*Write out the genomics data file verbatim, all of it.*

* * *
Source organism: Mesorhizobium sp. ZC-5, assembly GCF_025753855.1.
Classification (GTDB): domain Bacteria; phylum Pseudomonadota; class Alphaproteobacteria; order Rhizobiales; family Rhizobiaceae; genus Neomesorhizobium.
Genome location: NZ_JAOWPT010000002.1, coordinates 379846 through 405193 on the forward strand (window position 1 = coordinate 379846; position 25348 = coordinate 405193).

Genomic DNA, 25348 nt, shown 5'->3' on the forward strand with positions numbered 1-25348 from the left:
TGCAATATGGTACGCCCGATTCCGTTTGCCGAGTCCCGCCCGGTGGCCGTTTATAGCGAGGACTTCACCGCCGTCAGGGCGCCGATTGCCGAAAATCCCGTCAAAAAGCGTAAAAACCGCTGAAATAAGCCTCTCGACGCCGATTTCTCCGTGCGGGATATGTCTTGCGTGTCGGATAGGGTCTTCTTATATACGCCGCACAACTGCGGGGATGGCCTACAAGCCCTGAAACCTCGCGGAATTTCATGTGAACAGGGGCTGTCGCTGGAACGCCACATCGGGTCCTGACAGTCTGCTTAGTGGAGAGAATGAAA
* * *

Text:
Source organism: Mesorhizobium sp. ZC-5, assembly GCF_025753855.1.
Classification (GTDB): domain Bacteria; phylum Pseudomonadota; class Alphaproteobacteria; order Rhizobiales; family Rhizobiaceae; genus Neomesorhizobium.
Genome location: NZ_JAOWPT010000002.1, coordinates 379846 through 405193 on the forward strand (window position 1 = coordinate 379846; position 25348 = coordinate 405193).

Genomic DNA, 25348 nt, shown 5'->3' on the forward strand with positions numbered 1-25348 from the left:
TGCAATATGGTACGCCCGATTCCGTTTGCCGAGTCCCGCCCGGTGGCCGTTTATAGCGAGGACTTCACCGCCGTCAGGGCGCCGATTGCCGAAAATCCCGTCAAAAAGCGTAAAAACCGCTGAAATAAGCCTCTCGACGCCGATTTCTCCGTGCGGGATATGTCTTGCGTGTCGGATAGGGTCTTCTTATATACGCCGCACAACTGCGGGGATGGCCTACAAGCCCTGAAACCTCGCGGAATTTCATGTGAACAGGGGCTGTCGCTGGAACGCCACATCGGGTCCTGACAGTCTGCTTAGTGGAGAGAATGAAA